as for jobs, if we were to alter the course of money flow (keeping it mostly in small communities rather than yielding to big businesses), would that really be a problem? it would be a huge change. there would not be one aspect of life that wasn't affected by it. but think: if people started leaving the city, perhaps 50 at a time, and pooled their money that otherwise went to gasoline and rent, and let's say they purchased 20 acres of land. let's say they gathered some supplies and chopped some wood and planted seeds and made a space for themselves. in time, most if not all of the needs of this community would be met within its own limits. individuals who otherwise might have shelved milk in a grocery store would realize that they have significant contributions to make in a society like this. a self-sustaining society, one not dis-empowered by notions of climbing the great big hierarchy, driving shiny cars and living the american dream.

the american dream, for me, is to live significantly.

iamom November 27th, 2007
Well sweetheart, you've just elucidated the logistical steps for the very dream I'm talking about. And we are soooo on the same page, here. I totally believe that people would develop a new type of creative and recreative lifestyle if they didn't spend so much damn time and effort working for The Man. Imagine a more traditional lifestyle, one in which a majority of people are working directly towards the livelihood of their families and their local communities; with the time they've have left over for true recreation activities, everyone's quality of life would improve immeasureably. General physical and emotional health and well-being would improve, health care and hospital costs would go down, not to mention the benefits that would be accrued by having everyone eat ordinary and healthy food.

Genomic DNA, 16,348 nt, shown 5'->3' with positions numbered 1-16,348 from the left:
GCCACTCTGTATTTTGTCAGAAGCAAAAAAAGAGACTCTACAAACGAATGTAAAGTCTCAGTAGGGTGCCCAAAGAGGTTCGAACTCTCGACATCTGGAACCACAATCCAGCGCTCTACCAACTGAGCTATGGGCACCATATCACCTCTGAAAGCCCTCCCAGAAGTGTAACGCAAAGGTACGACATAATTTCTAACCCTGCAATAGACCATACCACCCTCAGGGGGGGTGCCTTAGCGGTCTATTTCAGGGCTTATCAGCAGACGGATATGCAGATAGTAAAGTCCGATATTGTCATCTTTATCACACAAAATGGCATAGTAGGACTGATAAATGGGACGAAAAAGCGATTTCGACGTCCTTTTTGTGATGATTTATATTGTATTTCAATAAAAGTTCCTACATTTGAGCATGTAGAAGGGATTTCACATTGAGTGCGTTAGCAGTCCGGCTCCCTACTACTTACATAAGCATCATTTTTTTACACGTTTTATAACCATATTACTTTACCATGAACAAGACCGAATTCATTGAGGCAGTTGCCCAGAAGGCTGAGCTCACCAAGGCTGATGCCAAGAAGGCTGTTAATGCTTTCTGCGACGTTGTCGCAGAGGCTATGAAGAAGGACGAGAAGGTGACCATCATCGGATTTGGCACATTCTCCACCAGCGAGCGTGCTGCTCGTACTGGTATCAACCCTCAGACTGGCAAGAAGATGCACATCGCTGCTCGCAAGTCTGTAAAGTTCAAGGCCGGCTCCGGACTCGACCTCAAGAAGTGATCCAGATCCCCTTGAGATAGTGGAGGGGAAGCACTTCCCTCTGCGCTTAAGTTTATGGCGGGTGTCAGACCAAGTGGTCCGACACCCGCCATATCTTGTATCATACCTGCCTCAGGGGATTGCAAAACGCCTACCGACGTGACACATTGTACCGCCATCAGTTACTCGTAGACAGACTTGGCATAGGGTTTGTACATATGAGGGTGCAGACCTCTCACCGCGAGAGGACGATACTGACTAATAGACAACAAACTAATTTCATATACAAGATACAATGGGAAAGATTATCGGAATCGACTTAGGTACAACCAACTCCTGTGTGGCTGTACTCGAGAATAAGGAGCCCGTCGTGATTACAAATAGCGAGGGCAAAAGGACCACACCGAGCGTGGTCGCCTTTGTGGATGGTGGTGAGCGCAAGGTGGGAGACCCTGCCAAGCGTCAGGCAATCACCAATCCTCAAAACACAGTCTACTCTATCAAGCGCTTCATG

As far as how to get something like this started though, I really have little to no idea. I wouldn't mind doing it myself, though. It'd be a different kind of hard work, but rewarding in its own way.

Incidentally, I loved the news footage I saw of you, too! And the gratuitous calf shot of you walking down the street... :) Keep up the good fight, and all that.

vyus November 27th, 2007
clinton spent a good amount of lame-duck focus on peace in the middle-east, too.

i wonder if it's just a way to appear to be doing something big when in reality you're just looking for a new job.

iamom November 27th, 2007
Oh, I know that, it's just that... this president? I mean, isn't that just a bit disingenuous for this president to be hosting a peace conference about the Middle East? After Iraq? And his probable plans for Iran? I mean, yeesh...

You're probably right though, about appearing to be doing something big. I heard something about Bush not having much luck finding a site for his Presidential Library, too. As his second term draws to a close and there's no definitive victory to show for his efforts in Iraq, I can only surmise that he's hungry for some legacy material, wherever he can find it. Maybe inviting Sudan to guest a peace conference is one way to do it.

baal_kriah November 28th, 2007
If poverty and material misery were the roots of war then why did World War I, for armies the bloodiest war of all time, break out between the richest and most "civilized" nations of the world? It's simply not that simple, though inequities surely exacerbate the problem. Ultimately, I think the roots lie in how humans evolved: to mostly cooperate as individuals, and to mostly compete as groups; the military unit is natural to us, and unless we find satisfying and healthy ways of diverting that nature to other activities they will eventually find their ways into war. That said, my view of Bush's current venture is similar to this cartoonist's:

Edited at 2007-11-28 11:51 pm (UTC)